Thursday, July 4, 2013

Thursday, July 4th ~ Miriam

Today's passage from the Bible In a Year Reading Plan is 1 Chronicles 27-28; Psalm 119:113-120; Romans 16.
Today's scripture focus is  Luke 7:28-30.

I say to you, among those born of women there is no one greater than John; yet he who is least in the kingdom of God is greater than he.”
 29 When all the people and the tax collectors heard this, they acknowledged God’s justice,having been baptized with the baptism of John. 30 But the Pharisees and the lawyers rejected God’s purpose for themselves, not having been baptized by John.

To start off with, wishing all of our US friends a happy 4th of July!  And also, hoping all my Canadian friends had a great Canada Day!  Mine was very nice.  I spent most of it in my zero gravity chair in the sun, reading a book.  

From Mark Driscoll's sermon John the Baptizer, Part 2:

You’ll find a little later in Luke 7, that some of John’s critics, in fact, said that he was demon possessed. The opinions and estimations of John varied wildly, but what really counts is Jesus’ estimation of one’s life, and that’s what we learn from John. People can say whatever they like, it’s what Jesus says about your life, mine, and John’s that truly matters.

And Jesus says that apart from his own life, the greatest person who has, or will, live is John the Baptizer, which is a curious statement because this statement is made during the reign of a man named Herod. He was the king and his nickname was Herod the Great. Jesus says, in fact, that John is greater than Herod. But unlike Herod, John is poor. He is not rich. He is very rural, not urban. He is very simple. He did not come from a premier family. He came from a humble family, yet, John is the greatest man who ever lived.

And what I would tell you is there is such a thing as godly, holy, redeemed ambition, not a selfish pride, but a desire to make your life count, to invest it wisely, to pour it out for Jesus nobly. And John serves as a great example of that kind of redeemed, humble ambition. He lives his life aggressively, passionately, purposefully for Jesus, and Jesus declares his life to be the greatest.

And so herein, in John’s ministry, there are two mega themes of our faith that I really want you, need you to understand: sin and repentance.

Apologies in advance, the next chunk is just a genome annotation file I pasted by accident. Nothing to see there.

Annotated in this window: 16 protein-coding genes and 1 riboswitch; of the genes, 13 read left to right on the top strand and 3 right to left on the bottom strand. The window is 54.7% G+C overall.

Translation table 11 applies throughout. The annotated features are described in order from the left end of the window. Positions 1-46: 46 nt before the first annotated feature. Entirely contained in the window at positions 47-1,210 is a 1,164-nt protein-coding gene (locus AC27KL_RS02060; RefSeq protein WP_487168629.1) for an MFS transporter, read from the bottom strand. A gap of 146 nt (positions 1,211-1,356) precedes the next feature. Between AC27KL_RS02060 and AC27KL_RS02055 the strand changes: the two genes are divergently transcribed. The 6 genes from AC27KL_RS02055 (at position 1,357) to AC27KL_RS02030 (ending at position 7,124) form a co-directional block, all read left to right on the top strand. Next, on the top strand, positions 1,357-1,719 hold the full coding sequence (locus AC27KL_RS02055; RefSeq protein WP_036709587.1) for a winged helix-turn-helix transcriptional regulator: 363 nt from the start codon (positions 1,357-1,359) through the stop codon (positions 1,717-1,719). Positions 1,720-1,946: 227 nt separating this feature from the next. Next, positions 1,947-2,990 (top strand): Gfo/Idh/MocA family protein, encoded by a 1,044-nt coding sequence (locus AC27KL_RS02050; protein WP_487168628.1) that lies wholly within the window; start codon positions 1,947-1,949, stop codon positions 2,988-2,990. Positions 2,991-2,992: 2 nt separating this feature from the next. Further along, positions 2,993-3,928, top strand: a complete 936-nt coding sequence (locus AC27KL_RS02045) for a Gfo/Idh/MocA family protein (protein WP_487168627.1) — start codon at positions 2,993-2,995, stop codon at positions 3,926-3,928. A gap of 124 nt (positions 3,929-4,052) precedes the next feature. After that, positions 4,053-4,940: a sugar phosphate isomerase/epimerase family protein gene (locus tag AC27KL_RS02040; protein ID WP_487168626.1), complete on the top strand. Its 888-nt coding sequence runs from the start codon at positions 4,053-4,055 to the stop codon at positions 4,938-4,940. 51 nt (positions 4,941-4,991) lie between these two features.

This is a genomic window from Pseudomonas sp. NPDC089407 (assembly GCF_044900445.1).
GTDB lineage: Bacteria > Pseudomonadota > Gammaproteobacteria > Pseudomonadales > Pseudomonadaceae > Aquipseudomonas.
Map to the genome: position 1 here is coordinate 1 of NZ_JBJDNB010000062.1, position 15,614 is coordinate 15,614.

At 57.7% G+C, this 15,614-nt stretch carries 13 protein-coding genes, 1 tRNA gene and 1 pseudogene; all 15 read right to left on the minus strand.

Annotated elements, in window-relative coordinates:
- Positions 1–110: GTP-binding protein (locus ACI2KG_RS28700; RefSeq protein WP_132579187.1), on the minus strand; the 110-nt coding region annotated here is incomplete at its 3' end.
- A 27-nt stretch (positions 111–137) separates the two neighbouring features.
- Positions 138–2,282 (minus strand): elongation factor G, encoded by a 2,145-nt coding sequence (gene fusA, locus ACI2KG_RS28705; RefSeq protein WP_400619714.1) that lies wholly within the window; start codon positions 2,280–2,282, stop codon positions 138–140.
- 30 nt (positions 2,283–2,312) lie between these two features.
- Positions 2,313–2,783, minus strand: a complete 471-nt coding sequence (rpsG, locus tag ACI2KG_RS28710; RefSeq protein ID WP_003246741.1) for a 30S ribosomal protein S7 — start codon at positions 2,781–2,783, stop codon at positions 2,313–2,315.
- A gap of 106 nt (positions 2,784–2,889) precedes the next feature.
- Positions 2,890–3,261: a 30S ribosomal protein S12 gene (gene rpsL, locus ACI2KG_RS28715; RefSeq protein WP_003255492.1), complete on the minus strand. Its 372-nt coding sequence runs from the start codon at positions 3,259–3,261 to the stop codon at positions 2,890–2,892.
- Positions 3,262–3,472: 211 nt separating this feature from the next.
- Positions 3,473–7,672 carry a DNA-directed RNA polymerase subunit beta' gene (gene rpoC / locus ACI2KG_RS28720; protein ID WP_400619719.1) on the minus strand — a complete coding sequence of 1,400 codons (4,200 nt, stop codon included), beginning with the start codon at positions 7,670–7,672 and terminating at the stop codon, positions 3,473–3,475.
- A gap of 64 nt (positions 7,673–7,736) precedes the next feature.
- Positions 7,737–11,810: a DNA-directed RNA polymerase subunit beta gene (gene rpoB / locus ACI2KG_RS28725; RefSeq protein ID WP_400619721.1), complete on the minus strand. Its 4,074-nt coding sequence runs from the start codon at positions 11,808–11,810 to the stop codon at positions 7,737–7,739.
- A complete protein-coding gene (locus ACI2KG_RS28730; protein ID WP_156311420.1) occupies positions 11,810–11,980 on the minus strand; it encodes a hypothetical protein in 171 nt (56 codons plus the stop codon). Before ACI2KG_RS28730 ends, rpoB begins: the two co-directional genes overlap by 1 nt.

Sin is going too far. It’s not going far enough. It’s a hard heart, a stiff neck. Sin is living your life with anyone or anything other than the God of the Bible as the center of your identity, and the source of your joy. Sin is what we think, what we feel, what we do. It is what we fail to think, feel, and do. Sin is commission, where we do that which is evil. It is also omission, where we fail to do that which is right. Sin is not just action, it’s also conditioned. We are sinners by nature and choice. The Bible says, in fact, from our mother’s womb. It’s all the way down in the roots. Sin is the human problem that leads to all of the -isms: racism, classism. All of that is the result of sin. But sin is the root problem, and we can trace all of the effects. And if we don’t get to the root of the problem, which is sin, our lives, our cultures, our world never changes.

And so John is going right to the heart of the matter with his preaching. He’s addressing the issue of sin, and he is commanding, compelling people to repent of sin.

Real repentance is a five-fold process, and I’ve shared this before.  (See the sermon for expansion on each point.)
1.  Conviction
2.  Confession
3.  Repentance
4.  Restitution
5.  Reconciliation

Jesus declares that John is great, because he calls people to repentance. He cut through all of the cultural clutter, and noise, and nonsense. He does not settle for religious repentance, pagan repentance, worldly sorrow, mere confession, blame shifting, minimizing, excuse making, mere conviction, or mere confession. He lays an ax at the root of the problem, and he goes after sin with a furious courage, and he calls people to repent of sin. And God would call us all to repent of sin, because he loves us. And sin leads to death, and repentance is a gift to be enjoyed. That is the greatness of John.

And again, some in this account of Luke, they receive it, and they go down to the river, and they say publicly with their actions, “I’m a sinner, and I’m repenting.” And others reject, and they become religious, and they fight, and they argue, and they defend themselves to their own shame and folly. And you and I are given this divine moment of opportunity to make that decision for ourselves.
Will we declare God to be just, by ourselves declaring ourselves to be unjust, and in need of his justice through the cross of Jesus? 


Pamela said...

I think this is the lie of society that we are "good enough" and don't need "saving". I recently saw a post on yahoo news about people complaining about "Christian" books at their child's school book fair. An entire generation of kids is being raised without biblical knowledge because of the removal of all things Christian because people are denying it. We are not "good enough" and we are in desperate need of a Saviour.

Tammy said...

It's only when we realize how seriously God takes sin, that we realize how seriously we need a Saviour!

What an incredible honour for John - that Jesus would all him the greatest man that has ever lived in the history of the world. When you consider all the amazing people that went before him (King Solomon, Elijah, Enoch, Joseph, etc) and after him (Billy Graham, the Elliotts, Martin Luther, etc) - it is truly amazing.